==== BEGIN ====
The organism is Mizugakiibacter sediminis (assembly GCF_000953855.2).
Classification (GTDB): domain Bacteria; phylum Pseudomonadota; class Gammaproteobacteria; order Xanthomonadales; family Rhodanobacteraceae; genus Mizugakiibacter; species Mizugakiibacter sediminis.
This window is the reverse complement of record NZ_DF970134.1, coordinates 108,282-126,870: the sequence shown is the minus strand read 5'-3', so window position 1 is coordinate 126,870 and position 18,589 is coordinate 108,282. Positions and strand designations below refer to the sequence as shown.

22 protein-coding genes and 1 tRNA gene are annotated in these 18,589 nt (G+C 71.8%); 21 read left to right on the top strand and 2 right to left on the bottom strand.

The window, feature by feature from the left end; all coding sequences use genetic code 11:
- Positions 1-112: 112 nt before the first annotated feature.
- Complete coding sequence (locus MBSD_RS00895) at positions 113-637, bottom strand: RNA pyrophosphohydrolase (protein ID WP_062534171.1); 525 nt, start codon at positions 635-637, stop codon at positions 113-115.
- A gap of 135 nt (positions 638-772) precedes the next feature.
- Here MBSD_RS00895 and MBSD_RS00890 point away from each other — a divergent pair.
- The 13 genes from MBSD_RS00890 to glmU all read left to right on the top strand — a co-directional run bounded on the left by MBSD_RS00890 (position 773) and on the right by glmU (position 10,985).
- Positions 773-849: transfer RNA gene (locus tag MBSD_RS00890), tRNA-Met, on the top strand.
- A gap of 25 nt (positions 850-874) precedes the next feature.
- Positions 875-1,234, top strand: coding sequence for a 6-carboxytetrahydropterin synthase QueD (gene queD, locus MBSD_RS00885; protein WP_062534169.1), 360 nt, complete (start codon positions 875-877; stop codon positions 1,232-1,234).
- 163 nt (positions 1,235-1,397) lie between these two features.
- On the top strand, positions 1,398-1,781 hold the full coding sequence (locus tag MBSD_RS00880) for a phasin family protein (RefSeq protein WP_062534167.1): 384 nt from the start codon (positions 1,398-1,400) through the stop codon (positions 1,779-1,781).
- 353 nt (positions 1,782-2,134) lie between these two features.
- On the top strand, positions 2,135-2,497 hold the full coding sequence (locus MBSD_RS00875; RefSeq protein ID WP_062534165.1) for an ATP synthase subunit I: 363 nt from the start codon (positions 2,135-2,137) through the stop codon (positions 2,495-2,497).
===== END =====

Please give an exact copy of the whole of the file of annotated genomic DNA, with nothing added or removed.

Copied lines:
The organism is Mizugakiibacter sediminis (assembly GCF_000953855.2).
Classification (GTDB): domain Bacteria; phylum Pseudomonadota; class Gammaproteobacteria; order Xanthomonadales; family Rhodanobacteraceae; genus Mizugakiibacter; species Mizugakiibacter sediminis.
This window is the reverse complement of record NZ_DF970134.1, coordinates 108,282-126,870: the sequence shown is the minus strand read 5'-3', so window position 1 is coordinate 126,870 and position 18,589 is coordinate 108,282. Positions and strand designations below refer to the sequence as shown.

22 protein-coding genes and 1 tRNA gene are annotated in these 18,589 nt (G+C 71.8%); 21 read left to right on the top strand and 2 right to left on the bottom strand.

The window, feature by feature from the left end; all coding sequences use genetic code 11:
- Positions 1-112: 112 nt before the first annotated feature.
- Complete coding sequence (locus MBSD_RS00895) at positions 113-637, bottom strand: RNA pyrophosphohydrolase (protein ID WP_062534171.1); 525 nt, start codon at positions 635-637, stop codon at positions 113-115.
- A gap of 135 nt (positions 638-772) precedes the next feature.
- Here MBSD_RS00895 and MBSD_RS00890 point away from each other — a divergent pair.
- The 13 genes from MBSD_RS00890 to glmU all read left to right on the top strand — a co-directional run bounded on the left by MBSD_RS00890 (position 773) and on the right by glmU (position 10,985).
- Positions 773-849: transfer RNA gene (locus tag MBSD_RS00890), tRNA-Met, on the top strand.
- A gap of 25 nt (positions 850-874) precedes the next feature.
- Positions 875-1,234, top strand: coding sequence for a 6-carboxytetrahydropterin synthase QueD (gene queD, locus MBSD_RS00885; protein WP_062534169.1), 360 nt, complete (start codon positions 875-877; stop codon positions 1,232-1,234).
- 163 nt (positions 1,235-1,397) lie between these two features.
- On the top strand, positions 1,398-1,781 hold the full coding sequence (locus tag MBSD_RS00880) for a phasin family protein (RefSeq protein WP_062534167.1): 384 nt from the start codon (positions 1,398-1,400) through the stop codon (positions 1,779-1,781).
- 353 nt (positions 1,782-2,134) lie between these two features.
- On the top strand, positions 2,135-2,497 hold the full coding sequence (locus MBSD_RS00875; RefSeq protein ID WP_062534165.1) for an ATP synthase subunit I: 363 nt from the start codon (positions 2,135-2,137) through the stop codon (positions 2,495-2,497).